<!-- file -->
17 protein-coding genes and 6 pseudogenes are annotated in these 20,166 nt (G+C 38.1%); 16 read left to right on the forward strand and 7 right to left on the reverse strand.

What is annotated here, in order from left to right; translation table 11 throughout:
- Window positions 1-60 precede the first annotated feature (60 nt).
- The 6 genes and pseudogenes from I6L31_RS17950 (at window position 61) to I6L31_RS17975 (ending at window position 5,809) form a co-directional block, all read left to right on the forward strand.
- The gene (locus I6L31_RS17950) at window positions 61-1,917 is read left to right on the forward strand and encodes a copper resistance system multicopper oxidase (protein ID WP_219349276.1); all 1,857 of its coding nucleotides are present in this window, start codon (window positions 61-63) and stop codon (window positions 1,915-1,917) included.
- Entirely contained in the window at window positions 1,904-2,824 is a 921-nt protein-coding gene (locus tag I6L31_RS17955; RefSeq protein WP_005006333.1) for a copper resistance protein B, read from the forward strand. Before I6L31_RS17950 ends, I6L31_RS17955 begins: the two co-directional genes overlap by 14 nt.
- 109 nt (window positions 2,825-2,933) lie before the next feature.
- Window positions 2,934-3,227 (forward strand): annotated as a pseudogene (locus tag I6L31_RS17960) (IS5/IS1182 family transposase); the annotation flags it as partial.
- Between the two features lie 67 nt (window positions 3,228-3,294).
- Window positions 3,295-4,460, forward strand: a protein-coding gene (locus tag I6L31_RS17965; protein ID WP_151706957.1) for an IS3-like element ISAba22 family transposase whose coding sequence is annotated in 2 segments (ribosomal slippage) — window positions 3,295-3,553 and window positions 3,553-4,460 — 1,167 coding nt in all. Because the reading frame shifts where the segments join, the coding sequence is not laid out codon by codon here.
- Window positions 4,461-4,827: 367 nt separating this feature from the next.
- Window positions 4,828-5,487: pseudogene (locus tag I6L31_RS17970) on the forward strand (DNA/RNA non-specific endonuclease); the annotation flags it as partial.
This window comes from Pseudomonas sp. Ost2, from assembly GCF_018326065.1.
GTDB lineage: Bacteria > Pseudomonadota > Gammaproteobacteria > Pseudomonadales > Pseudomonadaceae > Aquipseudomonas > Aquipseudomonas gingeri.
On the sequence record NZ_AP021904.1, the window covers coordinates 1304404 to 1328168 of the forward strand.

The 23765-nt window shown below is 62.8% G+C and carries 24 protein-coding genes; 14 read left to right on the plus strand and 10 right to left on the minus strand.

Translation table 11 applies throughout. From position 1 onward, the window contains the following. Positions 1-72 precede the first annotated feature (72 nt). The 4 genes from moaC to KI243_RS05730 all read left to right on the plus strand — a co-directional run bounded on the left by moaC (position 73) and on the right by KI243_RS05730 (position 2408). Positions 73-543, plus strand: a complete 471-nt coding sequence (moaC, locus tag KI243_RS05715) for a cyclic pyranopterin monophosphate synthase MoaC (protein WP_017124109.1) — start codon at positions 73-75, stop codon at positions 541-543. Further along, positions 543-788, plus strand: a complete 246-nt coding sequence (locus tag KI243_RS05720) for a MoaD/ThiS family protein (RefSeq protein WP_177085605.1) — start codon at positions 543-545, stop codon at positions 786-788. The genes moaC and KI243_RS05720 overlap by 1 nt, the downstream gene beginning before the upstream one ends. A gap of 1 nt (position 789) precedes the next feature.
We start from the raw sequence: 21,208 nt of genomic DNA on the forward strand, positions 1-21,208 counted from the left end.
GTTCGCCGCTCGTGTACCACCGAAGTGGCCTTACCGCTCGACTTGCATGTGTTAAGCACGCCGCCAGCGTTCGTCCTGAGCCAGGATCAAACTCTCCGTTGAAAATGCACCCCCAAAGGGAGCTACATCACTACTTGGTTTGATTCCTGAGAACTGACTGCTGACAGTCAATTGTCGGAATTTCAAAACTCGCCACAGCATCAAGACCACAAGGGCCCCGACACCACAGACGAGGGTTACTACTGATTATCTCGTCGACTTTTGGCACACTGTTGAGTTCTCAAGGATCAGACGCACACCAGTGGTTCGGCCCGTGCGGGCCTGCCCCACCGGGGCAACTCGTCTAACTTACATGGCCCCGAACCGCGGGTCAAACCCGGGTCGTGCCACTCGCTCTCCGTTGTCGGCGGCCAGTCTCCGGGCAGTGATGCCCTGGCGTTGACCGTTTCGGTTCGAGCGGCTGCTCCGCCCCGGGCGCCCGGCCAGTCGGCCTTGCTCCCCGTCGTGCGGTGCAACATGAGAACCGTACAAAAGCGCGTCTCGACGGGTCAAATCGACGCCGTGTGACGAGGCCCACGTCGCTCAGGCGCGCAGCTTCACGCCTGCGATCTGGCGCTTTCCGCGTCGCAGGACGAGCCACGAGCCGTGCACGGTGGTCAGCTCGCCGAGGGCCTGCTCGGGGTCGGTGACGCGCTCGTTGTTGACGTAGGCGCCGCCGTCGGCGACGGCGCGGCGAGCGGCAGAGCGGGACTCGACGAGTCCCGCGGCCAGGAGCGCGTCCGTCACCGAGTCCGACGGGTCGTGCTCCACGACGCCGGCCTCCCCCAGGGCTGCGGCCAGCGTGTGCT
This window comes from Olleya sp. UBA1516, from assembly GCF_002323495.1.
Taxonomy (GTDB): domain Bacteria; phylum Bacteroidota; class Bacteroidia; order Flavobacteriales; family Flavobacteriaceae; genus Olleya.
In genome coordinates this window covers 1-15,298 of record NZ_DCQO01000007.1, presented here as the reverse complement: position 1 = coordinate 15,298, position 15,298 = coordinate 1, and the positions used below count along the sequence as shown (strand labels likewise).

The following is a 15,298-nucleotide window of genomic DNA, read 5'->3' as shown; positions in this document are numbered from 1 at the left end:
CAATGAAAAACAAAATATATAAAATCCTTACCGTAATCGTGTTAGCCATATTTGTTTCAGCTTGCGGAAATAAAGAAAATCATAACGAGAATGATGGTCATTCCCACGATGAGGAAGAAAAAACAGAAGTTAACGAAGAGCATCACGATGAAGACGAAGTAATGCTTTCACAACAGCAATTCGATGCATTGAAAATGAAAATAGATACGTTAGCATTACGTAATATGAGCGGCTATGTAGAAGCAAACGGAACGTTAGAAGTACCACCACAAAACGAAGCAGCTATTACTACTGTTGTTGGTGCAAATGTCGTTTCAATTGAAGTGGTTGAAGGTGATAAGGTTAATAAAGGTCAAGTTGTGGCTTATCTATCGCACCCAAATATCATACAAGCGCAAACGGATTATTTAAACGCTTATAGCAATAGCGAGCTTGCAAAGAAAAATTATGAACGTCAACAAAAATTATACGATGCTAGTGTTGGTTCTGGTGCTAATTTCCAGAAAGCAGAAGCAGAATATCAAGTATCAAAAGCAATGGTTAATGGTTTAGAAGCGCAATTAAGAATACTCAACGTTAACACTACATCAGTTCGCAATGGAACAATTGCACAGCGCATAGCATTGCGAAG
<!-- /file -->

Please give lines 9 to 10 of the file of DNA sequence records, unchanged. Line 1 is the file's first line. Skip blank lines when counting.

- Between the two features lie 67 nt (window positions 3,228-3,294).
- Window positions 3,295-4,460, forward strand: a protein-coding gene (locus tag I6L31_RS17965; protein ID WP_151706957.1) for an IS3-like element ISAba22 family transposase whose coding sequence is annotated in 2 segments (ribosomal slippage) — window positions 3,295-3,553 and window positions 3,553-4,460 — 1,167 coding nt in all. Because the reading frame shifts where the segments join, the coding sequence is not laid out codon by codon here.